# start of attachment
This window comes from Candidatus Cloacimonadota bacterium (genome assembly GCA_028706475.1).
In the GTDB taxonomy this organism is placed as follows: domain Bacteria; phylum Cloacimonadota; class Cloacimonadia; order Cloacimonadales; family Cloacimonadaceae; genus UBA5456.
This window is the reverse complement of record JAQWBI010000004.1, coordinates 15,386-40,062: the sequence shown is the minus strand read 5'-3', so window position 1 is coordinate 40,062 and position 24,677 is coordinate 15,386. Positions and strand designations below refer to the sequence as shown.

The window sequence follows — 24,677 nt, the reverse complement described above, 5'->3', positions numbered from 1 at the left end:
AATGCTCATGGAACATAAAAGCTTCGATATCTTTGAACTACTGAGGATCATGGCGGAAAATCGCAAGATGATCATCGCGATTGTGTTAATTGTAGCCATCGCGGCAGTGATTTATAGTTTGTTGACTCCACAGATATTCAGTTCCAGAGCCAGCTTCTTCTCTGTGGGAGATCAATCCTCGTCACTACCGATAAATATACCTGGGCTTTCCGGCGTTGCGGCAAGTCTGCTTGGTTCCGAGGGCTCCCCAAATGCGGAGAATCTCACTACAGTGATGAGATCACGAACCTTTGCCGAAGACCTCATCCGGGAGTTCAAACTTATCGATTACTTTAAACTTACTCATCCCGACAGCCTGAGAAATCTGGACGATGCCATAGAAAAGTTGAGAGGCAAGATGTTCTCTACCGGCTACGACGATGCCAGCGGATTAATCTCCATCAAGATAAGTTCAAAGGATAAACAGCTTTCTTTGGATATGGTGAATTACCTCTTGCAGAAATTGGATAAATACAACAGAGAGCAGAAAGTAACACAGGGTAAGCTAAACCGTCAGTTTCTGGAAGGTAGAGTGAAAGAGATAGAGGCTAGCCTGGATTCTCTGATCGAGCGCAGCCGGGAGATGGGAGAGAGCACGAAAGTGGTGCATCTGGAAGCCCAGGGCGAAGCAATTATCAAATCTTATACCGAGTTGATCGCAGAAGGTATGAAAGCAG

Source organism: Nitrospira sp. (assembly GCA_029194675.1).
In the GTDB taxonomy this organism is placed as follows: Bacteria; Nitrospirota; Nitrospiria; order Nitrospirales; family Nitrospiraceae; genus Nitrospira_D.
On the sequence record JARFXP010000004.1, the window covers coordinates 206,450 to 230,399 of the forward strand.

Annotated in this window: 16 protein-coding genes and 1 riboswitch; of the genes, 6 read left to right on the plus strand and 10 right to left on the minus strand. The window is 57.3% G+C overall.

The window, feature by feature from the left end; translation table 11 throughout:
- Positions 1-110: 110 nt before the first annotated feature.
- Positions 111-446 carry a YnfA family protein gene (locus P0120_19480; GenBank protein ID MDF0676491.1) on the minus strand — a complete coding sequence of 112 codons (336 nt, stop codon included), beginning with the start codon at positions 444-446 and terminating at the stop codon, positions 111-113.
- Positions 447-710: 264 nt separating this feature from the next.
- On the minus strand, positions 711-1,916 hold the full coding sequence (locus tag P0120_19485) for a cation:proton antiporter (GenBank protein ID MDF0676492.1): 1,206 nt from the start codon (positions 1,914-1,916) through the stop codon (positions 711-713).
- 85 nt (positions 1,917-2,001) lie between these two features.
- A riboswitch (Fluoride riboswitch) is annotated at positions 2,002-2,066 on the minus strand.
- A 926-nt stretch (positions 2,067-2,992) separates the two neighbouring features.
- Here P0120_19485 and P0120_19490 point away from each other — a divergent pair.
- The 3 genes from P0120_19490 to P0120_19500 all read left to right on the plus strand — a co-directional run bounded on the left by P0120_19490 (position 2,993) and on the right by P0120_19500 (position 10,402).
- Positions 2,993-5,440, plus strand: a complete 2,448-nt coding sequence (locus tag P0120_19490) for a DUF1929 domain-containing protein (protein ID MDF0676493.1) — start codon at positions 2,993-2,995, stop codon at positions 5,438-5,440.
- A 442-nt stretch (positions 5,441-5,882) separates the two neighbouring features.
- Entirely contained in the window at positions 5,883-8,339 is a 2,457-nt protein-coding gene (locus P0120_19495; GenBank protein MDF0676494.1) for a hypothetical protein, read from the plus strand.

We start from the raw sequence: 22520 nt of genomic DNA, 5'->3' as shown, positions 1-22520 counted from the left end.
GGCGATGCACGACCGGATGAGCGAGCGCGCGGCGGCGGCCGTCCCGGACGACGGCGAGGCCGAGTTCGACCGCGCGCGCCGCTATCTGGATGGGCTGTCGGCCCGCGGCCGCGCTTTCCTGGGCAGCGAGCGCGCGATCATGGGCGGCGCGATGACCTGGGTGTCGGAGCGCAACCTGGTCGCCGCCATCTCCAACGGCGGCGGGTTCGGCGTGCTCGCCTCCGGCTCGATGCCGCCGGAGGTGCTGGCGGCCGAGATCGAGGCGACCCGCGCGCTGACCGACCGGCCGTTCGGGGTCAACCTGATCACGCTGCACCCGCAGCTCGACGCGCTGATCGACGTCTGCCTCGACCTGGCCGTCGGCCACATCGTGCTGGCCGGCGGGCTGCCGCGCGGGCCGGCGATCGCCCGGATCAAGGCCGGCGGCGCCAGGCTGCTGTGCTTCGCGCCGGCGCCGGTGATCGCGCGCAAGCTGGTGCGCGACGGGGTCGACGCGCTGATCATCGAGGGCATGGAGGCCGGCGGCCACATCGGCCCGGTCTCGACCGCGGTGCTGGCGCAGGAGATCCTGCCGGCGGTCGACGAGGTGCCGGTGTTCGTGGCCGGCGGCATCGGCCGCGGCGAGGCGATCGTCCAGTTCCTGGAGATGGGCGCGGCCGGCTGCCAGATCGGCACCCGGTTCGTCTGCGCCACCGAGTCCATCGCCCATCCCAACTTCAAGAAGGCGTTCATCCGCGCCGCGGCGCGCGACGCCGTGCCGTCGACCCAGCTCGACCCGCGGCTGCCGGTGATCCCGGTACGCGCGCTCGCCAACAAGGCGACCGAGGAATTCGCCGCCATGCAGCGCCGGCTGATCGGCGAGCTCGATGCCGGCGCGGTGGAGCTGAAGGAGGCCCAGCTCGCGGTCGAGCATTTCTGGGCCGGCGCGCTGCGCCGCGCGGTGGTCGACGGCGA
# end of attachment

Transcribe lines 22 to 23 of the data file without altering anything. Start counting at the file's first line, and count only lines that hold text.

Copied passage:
- Entirely contained in the window at positions 5,883-8,339 is a 2,457-nt protein-coding gene (locus P0120_19495; GenBank protein MDF0676494.1) for a hypothetical protein, read from the plus strand.

We start from the raw sequence: 22520 nt of genomic DNA, 5'->3' as shown, positions 1-22520 counted from the left end.